Below is a list of some blind jazz and pop pianists that made it big:
Marcelo Bratke: blind classical pianist
Art Tatum: arguably the greatest jazz pianists of all times
Ray Charles: pop singer and pianist
George Shearing: jazz pianist who developed the so called “Shearing Sound” based on block chords
Stevie Wonder: few know what a great jazz pianist Stevie actually is, because he is most famous for his brilliant song writing and singing.
Listening to those brilliant blind pianists could indeed lead us to conclude that our eyes are unnecessary when it comes to playing the piano. For example, it is well documented that blind people have a better developed memory for acoustic events, a skill they are forced to develop in order to compensate for their missing eye sight, of course.
Here is a great tip:
Have you ever played the piano blindfolded?
Blindfold yourself, or make the room completely dark, and play the piano. By the way, I take no responsibility for any insure or damage that may be caused by this experiment; watch your step!
Once you are done write down everything you noticed about this experience. If you can’t think of anything, try answering the following questions:
How did it make you feel?
What was different from “playing with your eyes”?
Did the keys feel differently?
Were you focusing more on playing than usually?
How did it sound?
Did you make more mistakes?
Which passages where especially difficult to play?
I find this to be an amazing exercise that helps me sharpen my awareness of how I am sitting, the distance between the keys, the feel of the keys, the sound, all of which are things I usually don’t pay attention to. It also seems to increase my focus on the music, because there is no visual distraction that can get in the way.
Maybe we should always play as if we were blind. Admittedly, being able to see the keys may give us a higher sense of security, especially when our hands travel great distances. But then again, Art Tatum didn’t miss a key even when he jumped over 3 octaves in a milli second. I observed famous concert pianists perform the most difficult music without once looking at their hands or the keyboard. Instead, their eyes are often directed towards the ceiling or straight ahead. I often wondered why they do this. Fact is that many brilliant pianists recommend not to watch the fingers and keys if at all possible. You may assume that not watching the keys, hands and fingers gives you less control, but it is just the opposite. Looking at the hands can actually greatly distract a pianist; not only that, but it actually might cause memory slips and other unwanted side effects.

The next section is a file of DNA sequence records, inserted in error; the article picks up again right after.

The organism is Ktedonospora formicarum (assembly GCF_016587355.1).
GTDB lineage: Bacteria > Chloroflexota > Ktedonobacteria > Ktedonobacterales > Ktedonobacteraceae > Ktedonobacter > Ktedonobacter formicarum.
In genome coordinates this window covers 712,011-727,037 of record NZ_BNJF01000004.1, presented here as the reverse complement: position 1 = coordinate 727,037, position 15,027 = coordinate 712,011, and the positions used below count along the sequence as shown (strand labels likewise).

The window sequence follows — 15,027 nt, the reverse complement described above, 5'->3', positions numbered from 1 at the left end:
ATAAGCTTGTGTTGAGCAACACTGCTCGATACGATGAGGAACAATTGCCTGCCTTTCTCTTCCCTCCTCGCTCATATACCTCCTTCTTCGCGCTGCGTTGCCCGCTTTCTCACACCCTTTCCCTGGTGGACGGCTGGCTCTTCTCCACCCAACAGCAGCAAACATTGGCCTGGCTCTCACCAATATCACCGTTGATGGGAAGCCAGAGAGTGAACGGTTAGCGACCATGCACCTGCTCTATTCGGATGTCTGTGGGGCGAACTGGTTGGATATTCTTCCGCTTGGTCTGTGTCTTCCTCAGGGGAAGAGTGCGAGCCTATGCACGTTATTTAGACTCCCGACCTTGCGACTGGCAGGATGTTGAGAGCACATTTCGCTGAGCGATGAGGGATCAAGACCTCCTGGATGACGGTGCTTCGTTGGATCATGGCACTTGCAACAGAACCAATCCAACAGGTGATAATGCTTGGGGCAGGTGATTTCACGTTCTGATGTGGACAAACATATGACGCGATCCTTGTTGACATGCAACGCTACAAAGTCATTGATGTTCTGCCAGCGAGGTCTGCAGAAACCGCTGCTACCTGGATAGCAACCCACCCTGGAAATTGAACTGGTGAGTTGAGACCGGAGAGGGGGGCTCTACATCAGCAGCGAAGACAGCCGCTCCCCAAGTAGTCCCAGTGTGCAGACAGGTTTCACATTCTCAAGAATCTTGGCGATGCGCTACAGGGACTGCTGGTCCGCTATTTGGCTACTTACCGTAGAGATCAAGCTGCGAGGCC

The key to playing the keys seems to be more than anything – as Liszt pointed out so poetically – in our touch, ears, and imagination.
So let’s all close our eyes and focus on the music instead of staring at our hands!
The sustain pedal is one of the most overlooked factors when it comes to ergonomic, pain-free piano playing.
The function of the sustain pedal is to keep notes ringing without the need of holding down the key. This allows us to move our fingers to a different position while sustaining the notes, and blending notes for phrasing or other purposes.
In this article I will focus on the sustain pedal as a tool to preserve energy and avoid any unnecessary tension.
One of the things I observe frequently when students practice the piano is that most of them don’t utilize the sustain pedal enough or for the right reasons. (By the way, this may be simply because they practice on a keyboard at home that doesn’t have a sustain pedal, something that has to be discouraged.) Consequently, they hold down the keys as long as they want to hear the notes ring which causes them to barely find time to reach for the next chord. They also often spread their fingers unnecessarily wide. Both results in unnecessary tension and technical limitation.
There are many problems that come with this kind of playing. Musical considerations set aside, the most serious one is the risk of injury.
I strongly urge piano teachers and students to give priority to mastering the use of the sustain pedal. It will improve the students technique greatly and can help prevent long term injury.